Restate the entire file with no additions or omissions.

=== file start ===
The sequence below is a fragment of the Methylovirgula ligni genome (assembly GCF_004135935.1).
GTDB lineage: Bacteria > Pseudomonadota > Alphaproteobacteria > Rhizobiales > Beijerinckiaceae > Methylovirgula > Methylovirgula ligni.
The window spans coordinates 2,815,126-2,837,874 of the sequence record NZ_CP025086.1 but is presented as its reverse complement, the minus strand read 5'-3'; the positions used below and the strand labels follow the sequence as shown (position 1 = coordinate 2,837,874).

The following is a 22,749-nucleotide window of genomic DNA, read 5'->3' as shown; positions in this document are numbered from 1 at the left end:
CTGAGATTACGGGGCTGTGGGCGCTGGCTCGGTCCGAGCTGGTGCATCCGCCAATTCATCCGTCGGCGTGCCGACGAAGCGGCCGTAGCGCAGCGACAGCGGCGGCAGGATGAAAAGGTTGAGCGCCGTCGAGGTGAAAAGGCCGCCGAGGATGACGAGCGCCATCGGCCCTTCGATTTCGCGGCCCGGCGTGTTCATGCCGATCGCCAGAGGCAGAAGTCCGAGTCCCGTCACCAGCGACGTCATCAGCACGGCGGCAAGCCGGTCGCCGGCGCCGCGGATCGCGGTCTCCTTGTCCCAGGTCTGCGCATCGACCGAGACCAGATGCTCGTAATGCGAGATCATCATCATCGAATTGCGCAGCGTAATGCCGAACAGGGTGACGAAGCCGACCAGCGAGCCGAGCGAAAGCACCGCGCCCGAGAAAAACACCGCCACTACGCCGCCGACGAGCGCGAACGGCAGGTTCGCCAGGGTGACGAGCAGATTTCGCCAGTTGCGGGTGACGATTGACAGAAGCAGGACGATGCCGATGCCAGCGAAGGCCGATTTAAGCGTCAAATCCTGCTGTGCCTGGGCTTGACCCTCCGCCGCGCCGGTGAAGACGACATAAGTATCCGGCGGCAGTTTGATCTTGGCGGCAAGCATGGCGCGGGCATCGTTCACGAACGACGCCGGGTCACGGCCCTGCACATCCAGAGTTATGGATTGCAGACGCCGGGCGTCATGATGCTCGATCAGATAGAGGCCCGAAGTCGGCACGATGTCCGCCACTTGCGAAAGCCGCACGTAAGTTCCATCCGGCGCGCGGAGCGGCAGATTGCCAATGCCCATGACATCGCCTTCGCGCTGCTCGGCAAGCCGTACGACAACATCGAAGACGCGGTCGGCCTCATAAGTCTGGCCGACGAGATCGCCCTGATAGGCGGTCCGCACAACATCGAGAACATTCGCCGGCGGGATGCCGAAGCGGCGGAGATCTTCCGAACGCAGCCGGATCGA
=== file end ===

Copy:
The sequence below is a fragment of the Methylovirgula ligni genome (assembly GCF_004135935.1).
GTDB lineage: Bacteria > Pseudomonadota > Alphaproteobacteria > Rhizobiales > Beijerinckiaceae > Methylovirgula > Methylovirgula ligni.
The window spans coordinates 2,815,126-2,837,874 of the sequence record NZ_CP025086.1 but is presented as its reverse complement, the minus strand read 5'-3'; the positions used below and the strand labels follow the sequence as shown (position 1 = coordinate 2,837,874).

The following is a 22,749-nucleotide window of genomic DNA, read 5'->3' as shown; positions in this document are numbered from 1 at the left end:
CTGAGATTACGGGGCTGTGGGCGCTGGCTCGGTCCGAGCTGGTGCATCCGCCAATTCATCCGTCGGCGTGCCGACGAAGCGGCCGTAGCGCAGCGACAGCGGCGGCAGGATGAAAAGGTTGAGCGCCGTCGAGGTGAAAAGGCCGCCGAGGATGACGAGCGCCATCGGCCCTTCGATTTCGCGGCCCGGCGTGTTCATGCCGATCGCCAGAGGCAGAAGTCCGAGTCCCGTCACCAGCGACGTCATCAGCACGGCGGCAAGCCGGTCGCCGGCGCCGCGGATCGCGGTCTCCTTGTCCCAGGTCTGCGCATCGACCGAGACCAGATGCTCGTAATGCGAGATCATCATCATCGAATTGCGCAGCGTAATGCCGAACAGGGTGACGAAGCCGACCAGCGAGCCGAGCGAAAGCACCGCGCCCGAGAAAAACACCGCCACTACGCCGCCGACGAGCGCGAACGGCAGGTTCGCCAGGGTGACGAGCAGATTTCGCCAGTTGCGGGTGACGATTGACAGAAGCAGGACGATGCCGATGCCAGCGAAGGCCGATTTAAGCGTCAAATCCTGCTGTGCCTGGGCTTGACCCTCCGCCGCGCCGGTGAAGACGACATAAGTATCCGGCGGCAGTTTGATCTTGGCGGCAAGCATGGCGCGGGCATCGTTCACGAACGACGCCGGGTCACGGCCCTGCACATCCAGAGTTATGGATTGCAGACGCCGGGCGTCATGATGCTCGATCAGATAGAGGCCCGAAGTCGGCACGATGTCCGCCACTTGCGAAAGCCGCACGTAAGTTCCATCCGGCGCGCGGAGCGGCAGATTGCCAATGCCCATGACATCGCCTTCGCGCTGCTCGGCAAGCCGTACGACAACATCGAAGACGCGGTCGGCCTCATAAGTCTGGCCGACGAGATCGCCCTGATAGGCGGTCCGCACAACATCGAGAACATTCGCCGGCGGGATGCCGAAGCGGCGGAGATCTTCCGAACGCAGCCGGATCGA